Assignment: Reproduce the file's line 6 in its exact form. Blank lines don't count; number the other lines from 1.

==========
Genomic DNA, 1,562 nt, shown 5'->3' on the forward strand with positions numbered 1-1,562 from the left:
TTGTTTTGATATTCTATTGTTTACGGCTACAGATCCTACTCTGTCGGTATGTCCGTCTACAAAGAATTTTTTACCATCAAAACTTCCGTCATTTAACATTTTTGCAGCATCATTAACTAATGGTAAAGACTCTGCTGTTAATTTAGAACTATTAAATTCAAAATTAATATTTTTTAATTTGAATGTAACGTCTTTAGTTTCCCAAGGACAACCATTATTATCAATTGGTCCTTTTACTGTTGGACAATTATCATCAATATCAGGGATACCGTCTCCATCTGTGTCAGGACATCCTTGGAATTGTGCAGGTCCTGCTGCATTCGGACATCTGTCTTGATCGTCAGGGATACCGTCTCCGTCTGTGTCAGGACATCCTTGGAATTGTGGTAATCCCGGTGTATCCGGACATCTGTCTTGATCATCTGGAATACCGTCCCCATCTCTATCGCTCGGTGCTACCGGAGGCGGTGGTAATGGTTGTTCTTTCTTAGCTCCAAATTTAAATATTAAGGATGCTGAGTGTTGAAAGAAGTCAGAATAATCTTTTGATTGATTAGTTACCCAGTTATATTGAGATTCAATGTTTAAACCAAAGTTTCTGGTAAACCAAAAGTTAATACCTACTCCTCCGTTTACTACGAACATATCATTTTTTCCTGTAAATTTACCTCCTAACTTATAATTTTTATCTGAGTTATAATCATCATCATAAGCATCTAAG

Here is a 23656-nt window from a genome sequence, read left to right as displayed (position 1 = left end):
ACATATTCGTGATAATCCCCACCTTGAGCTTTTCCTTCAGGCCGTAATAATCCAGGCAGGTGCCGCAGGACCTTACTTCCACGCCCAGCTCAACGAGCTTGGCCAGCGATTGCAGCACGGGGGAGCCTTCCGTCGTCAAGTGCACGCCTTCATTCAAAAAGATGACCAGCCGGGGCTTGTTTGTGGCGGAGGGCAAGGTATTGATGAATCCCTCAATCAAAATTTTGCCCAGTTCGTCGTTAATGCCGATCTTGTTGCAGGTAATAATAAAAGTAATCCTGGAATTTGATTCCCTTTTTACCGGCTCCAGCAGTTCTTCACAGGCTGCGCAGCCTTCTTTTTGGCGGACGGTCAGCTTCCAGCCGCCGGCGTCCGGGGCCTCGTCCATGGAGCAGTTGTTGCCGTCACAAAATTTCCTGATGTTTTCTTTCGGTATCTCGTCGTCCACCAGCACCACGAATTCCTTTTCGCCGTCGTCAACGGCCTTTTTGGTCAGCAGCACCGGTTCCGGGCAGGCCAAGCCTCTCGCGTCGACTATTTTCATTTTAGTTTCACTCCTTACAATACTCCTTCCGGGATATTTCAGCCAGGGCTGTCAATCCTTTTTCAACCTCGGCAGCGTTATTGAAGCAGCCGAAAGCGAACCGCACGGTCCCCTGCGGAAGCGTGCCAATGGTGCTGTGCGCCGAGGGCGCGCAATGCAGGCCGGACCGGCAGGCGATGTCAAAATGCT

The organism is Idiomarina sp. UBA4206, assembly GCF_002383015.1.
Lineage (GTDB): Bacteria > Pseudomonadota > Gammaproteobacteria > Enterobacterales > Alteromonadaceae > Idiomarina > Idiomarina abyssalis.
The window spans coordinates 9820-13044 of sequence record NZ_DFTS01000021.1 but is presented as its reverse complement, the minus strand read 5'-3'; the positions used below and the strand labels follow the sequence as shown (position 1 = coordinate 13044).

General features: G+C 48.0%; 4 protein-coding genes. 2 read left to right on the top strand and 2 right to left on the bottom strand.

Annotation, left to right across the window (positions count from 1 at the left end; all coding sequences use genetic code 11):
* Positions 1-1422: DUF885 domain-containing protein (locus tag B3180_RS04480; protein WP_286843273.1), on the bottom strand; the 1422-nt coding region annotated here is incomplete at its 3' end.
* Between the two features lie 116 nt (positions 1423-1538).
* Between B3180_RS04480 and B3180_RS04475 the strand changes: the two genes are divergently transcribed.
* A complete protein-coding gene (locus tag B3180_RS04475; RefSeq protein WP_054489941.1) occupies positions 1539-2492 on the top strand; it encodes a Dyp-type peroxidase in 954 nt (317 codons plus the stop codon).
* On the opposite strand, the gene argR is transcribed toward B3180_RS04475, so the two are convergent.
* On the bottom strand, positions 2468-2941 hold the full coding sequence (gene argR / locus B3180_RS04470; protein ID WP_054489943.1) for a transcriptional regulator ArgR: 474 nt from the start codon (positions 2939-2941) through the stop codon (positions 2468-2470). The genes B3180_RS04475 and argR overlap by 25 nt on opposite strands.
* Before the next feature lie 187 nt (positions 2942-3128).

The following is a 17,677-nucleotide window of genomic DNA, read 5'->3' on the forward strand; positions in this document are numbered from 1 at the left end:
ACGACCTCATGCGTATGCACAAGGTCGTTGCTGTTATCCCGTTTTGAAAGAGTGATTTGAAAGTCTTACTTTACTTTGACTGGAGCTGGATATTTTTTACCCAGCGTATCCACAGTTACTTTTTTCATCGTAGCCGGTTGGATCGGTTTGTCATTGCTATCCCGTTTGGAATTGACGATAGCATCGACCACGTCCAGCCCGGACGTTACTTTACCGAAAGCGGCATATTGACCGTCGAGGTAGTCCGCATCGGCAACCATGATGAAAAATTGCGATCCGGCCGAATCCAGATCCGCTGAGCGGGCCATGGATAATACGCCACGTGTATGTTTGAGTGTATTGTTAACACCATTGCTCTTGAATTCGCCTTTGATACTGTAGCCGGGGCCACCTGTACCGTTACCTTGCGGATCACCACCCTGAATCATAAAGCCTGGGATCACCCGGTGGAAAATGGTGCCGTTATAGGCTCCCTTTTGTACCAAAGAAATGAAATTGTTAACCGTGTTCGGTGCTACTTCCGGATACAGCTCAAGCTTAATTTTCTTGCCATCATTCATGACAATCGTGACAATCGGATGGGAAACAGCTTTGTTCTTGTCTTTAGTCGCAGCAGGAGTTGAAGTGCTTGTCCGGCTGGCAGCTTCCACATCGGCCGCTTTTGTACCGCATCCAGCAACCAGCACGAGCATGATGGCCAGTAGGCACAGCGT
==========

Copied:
Lineage (GTDB): Bacteria > Pseudomonadota > Gammaproteobacteria > Enterobacterales > Alteromonadaceae > Idiomarina > Idiomarina abyssalis.